ORLANDO, FLORIDA | We may have discovered the most crucial meeting of PGA Merchandise Show week.
For the past 33 years, Lake Nona Golf & Country Club has hosted what is humbly referred to as the Club Professional Invitational. Held prior to the merchandise show each January, the tournament includes the top 100 club professionals from the finest private facilities around the world.
There are no television cameras, no gallery ropes, no agents or equipment reps walking the range with their wares. But for those inside the industry, this is the Rolls-Royce of networking. You are playing in a tournament with the greatest collection of club professionals anywhere. If a young man or woman prayed for the opportunity to get into the business under extraordinary leadership, this setting would be nirvana.
For a small group in a niche industry, this is the highlight of their year in terms of playing the game. But that’s only if they get into the field. More than 600 invitations are sent and if you don’t respond within 48 hours, there’s a good chance you are headed to the waitlist.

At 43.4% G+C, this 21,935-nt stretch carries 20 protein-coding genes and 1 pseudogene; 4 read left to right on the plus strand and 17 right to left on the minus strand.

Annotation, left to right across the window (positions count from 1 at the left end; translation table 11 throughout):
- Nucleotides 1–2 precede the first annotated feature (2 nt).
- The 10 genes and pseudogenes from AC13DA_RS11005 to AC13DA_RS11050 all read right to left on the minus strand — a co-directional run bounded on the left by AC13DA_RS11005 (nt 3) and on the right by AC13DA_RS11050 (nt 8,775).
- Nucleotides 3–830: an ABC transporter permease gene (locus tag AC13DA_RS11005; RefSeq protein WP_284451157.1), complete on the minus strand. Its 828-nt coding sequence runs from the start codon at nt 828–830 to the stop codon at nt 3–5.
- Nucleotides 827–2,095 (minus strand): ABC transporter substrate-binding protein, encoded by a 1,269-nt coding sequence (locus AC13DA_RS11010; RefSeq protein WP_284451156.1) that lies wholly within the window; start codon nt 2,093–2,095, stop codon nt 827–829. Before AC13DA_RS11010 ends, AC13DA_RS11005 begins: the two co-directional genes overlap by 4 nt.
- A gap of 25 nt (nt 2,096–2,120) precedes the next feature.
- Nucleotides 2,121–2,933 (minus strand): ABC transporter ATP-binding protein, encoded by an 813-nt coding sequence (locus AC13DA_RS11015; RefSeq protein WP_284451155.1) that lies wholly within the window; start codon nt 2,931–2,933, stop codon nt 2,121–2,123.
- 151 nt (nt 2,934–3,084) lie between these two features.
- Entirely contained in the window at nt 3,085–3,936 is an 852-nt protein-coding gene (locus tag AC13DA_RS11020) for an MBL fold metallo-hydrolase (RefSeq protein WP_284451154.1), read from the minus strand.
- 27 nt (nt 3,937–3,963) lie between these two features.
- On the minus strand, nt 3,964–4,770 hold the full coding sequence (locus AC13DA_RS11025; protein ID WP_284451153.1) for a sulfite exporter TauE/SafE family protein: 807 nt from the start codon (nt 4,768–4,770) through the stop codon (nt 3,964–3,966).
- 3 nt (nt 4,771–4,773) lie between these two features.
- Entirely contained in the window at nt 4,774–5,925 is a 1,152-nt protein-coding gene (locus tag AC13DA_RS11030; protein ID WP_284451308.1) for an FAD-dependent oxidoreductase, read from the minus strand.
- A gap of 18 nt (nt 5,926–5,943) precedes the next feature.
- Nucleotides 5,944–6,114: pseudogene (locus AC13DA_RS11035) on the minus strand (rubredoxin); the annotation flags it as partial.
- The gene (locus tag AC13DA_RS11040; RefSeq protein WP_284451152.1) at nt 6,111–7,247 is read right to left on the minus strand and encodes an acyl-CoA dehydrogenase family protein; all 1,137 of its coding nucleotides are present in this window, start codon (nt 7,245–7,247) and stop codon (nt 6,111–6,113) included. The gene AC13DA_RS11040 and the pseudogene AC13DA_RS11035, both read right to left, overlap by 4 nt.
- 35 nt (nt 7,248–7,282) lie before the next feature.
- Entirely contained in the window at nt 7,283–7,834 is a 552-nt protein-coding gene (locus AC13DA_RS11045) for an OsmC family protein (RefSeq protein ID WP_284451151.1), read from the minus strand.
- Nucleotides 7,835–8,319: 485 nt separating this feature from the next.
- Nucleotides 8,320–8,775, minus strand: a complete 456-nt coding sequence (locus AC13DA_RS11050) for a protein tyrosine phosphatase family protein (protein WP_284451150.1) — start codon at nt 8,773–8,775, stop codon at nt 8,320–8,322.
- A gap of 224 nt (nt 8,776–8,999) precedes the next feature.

Warning e-mails come cascading in from fellow head pros to urge their friends to confirm their spot. Group texts are started in desperate situations where time is running out. It’s like receiving a wedding invitation from the royal family.
“The e-mail came out on Sunday night and I was away so I couldn’t respond until Tuesday,” said a remorseful Mike Summa, the head professional at the Stanwich Club in Greenwich, Conn. “I ended up third on the waitlist. I was heartbroken. It feels like I just got hit with a right by Mike Tyson. I can’t miss this event.”
Summa had skipped only one of the previous 32 tournaments and that was because of an illness in the family. He luckily earned a spot in this year’s field when a couple of other players couldn’t make it.
So why does this little pro-pro event with a 1 p.m. shotgun start mean so much? It’s not the prize money. The winners get a couple hundred bucks. And although the caliber of play is admired, those who participate are generally not among those who vie for the PGA Professional Championship title.